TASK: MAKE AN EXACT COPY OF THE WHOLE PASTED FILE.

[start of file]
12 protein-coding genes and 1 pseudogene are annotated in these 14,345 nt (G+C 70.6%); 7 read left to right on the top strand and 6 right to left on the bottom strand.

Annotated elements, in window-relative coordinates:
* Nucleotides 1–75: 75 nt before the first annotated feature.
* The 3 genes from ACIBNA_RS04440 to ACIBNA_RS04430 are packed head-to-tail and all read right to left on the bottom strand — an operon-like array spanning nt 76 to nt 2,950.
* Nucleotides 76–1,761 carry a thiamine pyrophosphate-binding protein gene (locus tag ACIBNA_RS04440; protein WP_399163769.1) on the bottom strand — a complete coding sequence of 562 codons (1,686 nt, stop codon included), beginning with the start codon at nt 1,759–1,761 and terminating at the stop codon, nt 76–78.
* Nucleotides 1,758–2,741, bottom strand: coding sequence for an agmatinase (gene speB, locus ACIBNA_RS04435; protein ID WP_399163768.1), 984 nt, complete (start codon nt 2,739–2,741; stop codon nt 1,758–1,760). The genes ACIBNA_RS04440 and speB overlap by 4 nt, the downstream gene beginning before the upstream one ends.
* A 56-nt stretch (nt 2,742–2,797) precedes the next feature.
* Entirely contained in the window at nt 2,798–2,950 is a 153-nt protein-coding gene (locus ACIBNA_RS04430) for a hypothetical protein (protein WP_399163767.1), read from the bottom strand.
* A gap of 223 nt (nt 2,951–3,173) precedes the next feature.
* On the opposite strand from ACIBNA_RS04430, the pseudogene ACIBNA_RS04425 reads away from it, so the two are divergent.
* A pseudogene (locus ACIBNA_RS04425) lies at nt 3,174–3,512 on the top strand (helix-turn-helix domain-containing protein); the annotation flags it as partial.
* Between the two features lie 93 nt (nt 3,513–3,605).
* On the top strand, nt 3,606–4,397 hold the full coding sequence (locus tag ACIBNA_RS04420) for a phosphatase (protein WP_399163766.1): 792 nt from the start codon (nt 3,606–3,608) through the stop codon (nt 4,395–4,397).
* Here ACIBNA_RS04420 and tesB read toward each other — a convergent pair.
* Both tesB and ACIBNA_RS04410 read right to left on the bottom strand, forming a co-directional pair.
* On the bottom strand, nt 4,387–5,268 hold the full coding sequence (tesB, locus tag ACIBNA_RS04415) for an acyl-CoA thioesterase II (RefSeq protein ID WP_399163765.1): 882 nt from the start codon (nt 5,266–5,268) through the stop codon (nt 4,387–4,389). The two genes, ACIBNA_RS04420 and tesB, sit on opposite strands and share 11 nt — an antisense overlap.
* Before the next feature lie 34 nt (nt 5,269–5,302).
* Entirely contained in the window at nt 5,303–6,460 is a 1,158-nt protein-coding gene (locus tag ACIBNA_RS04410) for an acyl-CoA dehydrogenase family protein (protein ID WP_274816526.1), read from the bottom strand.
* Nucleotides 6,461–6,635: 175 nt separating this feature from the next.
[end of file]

12 protein-coding genes and 1 pseudogene are annotated in these 14,345 nt (G+C 70.6%); 7 read left to right on the top strand and 6 right to left on the bottom strand.

Annotated elements, in window-relative coordinates:
* Nucleotides 1–75: 75 nt before the first annotated feature.
* The 3 genes from ACIBNA_RS04440 to ACIBNA_RS04430 are packed head-to-tail and all read right to left on the bottom strand — an operon-like array spanning nt 76 to nt 2,950.
* Nucleotides 76–1,761 carry a thiamine pyrophosphate-binding protein gene (locus tag ACIBNA_RS04440; protein WP_399163769.1) on the bottom strand — a complete coding sequence of 562 codons (1,686 nt, stop codon included), beginning with the start codon at nt 1,759–1,761 and terminating at the stop codon, nt 76–78.
* Nucleotides 1,758–2,741, bottom strand: coding sequence for an agmatinase (gene speB, locus ACIBNA_RS04435; protein ID WP_399163768.1), 984 nt, complete (start codon nt 2,739–2,741; stop codon nt 1,758–1,760). The genes ACIBNA_RS04440 and speB overlap by 4 nt, the downstream gene beginning before the upstream one ends.
* A 56-nt stretch (nt 2,742–2,797) precedes the next feature.
* Entirely contained in the window at nt 2,798–2,950 is a 153-nt protein-coding gene (locus ACIBNA_RS04430) for a hypothetical protein (protein WP_399163767.1), read from the bottom strand.
* A gap of 223 nt (nt 2,951–3,173) precedes the next feature.
* On the opposite strand from ACIBNA_RS04430, the pseudogene ACIBNA_RS04425 reads away from it, so the two are divergent.
* A pseudogene (locus ACIBNA_RS04425) lies at nt 3,174–3,512 on the top strand (helix-turn-helix domain-containing protein); the annotation flags it as partial.
* Between the two features lie 93 nt (nt 3,513–3,605).
* On the top strand, nt 3,606–4,397 hold the full coding sequence (locus tag ACIBNA_RS04420) for a phosphatase (protein WP_399163766.1): 792 nt from the start codon (nt 3,606–3,608) through the stop codon (nt 4,395–4,397).
* Here ACIBNA_RS04420 and tesB read toward each other — a convergent pair.
* Both tesB and ACIBNA_RS04410 read right to left on the bottom strand, forming a co-directional pair.
* On the bottom strand, nt 4,387–5,268 hold the full coding sequence (tesB, locus tag ACIBNA_RS04415) for an acyl-CoA thioesterase II (RefSeq protein ID WP_399163765.1): 882 nt from the start codon (nt 5,266–5,268) through the stop codon (nt 4,387–4,389). The two genes, ACIBNA_RS04420 and tesB, sit on opposite strands and share 11 nt — an antisense overlap.
* Before the next feature lie 34 nt (nt 5,269–5,302).
* Entirely contained in the window at nt 5,303–6,460 is a 1,158-nt protein-coding gene (locus tag ACIBNA_RS04410) for an acyl-CoA dehydrogenase family protein (protein ID WP_274816526.1), read from the bottom strand.
* Nucleotides 6,461–6,635: 175 nt separating this feature from the next.